It’s hard to go deep in Summer. Temperatures are hot, tempers are short, and people are daydreaming about vacation.
But does this mean that our spiritual lives hit the skids? Absolutely not. In the August series, Easy Fixes, we’ll find ways to address everyday issues in just a few minutes.
When NYU Professor Scott Galloway spied a new MBA student walking in an hour late to his first class, he asked him to leave and arrive on time to the next session. Easy fix.
That’s why he was startled when the student emailed him, complaining he was “bothered” by Galloway’s request. He argued for leniency. After all, he didn’t know it was their policy that people couldn’t walk in late. How could he since this was his first time attending? The other professors hadn’t said anything.
The other professors, you’re asking? Oh yes. Professor Galloway’s class was actually the third on the list. In the prior 60 minutes, he had already been to, and walked out of, two other classes, hoping to find one he liked the most.
Galloway had an epic response. Here’s an excerpt:
Your logic effectively means you cannot be held accountable for any code of conduct before taking a class. For the record, we also have no stated policy against bursting into show tunes in the middle of class… However, there is a baseline level of decorum (i.e., manners) that we expect of grown men and women who the admissions department have deemed tomorrow’s business leaders.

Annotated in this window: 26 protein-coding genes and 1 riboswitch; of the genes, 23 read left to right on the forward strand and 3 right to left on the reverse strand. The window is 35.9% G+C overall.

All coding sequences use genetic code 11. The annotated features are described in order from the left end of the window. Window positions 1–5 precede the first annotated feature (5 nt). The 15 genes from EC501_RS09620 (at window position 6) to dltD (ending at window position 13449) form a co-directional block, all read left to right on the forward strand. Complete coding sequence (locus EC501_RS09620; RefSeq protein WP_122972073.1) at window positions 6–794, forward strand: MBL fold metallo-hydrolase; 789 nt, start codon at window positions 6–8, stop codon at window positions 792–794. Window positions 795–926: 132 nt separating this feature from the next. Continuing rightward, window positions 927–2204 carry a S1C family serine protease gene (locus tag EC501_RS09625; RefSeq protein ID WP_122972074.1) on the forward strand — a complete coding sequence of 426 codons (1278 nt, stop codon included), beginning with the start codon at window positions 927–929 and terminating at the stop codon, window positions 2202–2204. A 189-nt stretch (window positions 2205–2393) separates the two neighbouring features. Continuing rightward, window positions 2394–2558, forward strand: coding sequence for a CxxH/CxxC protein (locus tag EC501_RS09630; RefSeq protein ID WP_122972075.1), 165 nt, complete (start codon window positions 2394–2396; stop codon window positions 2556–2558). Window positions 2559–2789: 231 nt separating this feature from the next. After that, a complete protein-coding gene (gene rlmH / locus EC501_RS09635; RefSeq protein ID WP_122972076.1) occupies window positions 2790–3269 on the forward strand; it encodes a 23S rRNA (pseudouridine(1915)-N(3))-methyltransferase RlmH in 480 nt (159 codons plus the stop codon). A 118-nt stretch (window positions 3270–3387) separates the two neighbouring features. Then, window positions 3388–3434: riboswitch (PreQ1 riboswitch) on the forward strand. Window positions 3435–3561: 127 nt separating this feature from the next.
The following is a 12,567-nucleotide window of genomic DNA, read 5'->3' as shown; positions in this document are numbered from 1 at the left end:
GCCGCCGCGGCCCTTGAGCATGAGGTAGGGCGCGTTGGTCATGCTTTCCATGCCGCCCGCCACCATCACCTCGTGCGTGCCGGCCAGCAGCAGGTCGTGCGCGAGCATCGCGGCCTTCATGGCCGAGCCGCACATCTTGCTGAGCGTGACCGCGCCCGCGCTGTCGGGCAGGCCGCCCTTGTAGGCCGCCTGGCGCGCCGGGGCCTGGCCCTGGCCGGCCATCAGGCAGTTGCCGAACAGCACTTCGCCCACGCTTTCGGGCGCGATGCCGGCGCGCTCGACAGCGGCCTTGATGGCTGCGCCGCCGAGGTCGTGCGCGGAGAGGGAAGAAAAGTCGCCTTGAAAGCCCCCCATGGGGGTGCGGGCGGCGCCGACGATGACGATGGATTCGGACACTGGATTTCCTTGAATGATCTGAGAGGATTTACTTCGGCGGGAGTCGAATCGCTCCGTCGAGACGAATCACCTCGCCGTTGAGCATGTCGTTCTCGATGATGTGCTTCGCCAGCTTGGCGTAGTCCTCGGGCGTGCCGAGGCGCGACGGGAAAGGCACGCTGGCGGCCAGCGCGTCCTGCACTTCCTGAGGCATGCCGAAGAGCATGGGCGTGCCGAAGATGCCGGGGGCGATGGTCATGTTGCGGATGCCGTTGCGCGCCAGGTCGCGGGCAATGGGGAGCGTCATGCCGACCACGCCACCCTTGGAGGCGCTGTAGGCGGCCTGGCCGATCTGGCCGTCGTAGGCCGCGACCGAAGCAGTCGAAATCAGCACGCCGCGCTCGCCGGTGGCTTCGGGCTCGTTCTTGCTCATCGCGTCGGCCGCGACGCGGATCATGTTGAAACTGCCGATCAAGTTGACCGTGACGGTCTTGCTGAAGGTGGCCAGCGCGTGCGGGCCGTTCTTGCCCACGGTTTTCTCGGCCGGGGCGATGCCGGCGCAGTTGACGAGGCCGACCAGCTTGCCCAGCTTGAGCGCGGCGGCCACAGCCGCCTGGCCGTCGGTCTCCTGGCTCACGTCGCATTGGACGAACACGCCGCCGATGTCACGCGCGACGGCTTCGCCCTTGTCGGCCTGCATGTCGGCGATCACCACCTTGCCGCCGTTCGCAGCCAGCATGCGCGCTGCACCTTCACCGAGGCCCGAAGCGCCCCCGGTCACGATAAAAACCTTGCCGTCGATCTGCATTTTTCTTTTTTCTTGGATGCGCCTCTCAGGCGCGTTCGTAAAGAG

Getting a good job, working long hours, keeping your skills relevant, navigating the politics of an organization, finding a live/work balance…these are all really hard.
In contrast, respecting institutions, having manners, demonstrating a level of humility…these are all (relatively) easy. Get the easy stuff right.
In and of themselves, they will not make you successful. However, not possessing them will hold you back and you will not achieve your potential, which by virtue of you being admitted to Stern, you must have in spades.
It’s not too late.
You might be interested to learn that Scott Galloway teaches brand strategy. Unfortunately, the student forgot to add “self-awareness” to his personal brand short list.
So, how can we break down a big subject like self-awareness into an easy fix? Let’s take a single aspect: language.
Like the student, do you unintentionally give away your power, claiming things just happen? Or perhaps you hear yourself making negative statements like, “I’ll never get my money together”, or “I’m always underwater with deadlines.”
This week, listen to the words you repeat such as “always” and “never” and replace them with a new go-to phrase – “I’m willing.” Don’t pressure yourself to solve the problem immediately; just be willing.
Overwhelmed at work? “I’m willing to pick one priority today.”
Frustrated with your family? “I’m willing to see things differently.”
Do you feel like things will never change? “I’m willing to be surprised.”
And if you’ve just signed up for Professor Galloway’s class, your new mantra is, “I’m willing to show up on time.”
Start shifting the rest of your year with an easy fix. Get the easy stuff right!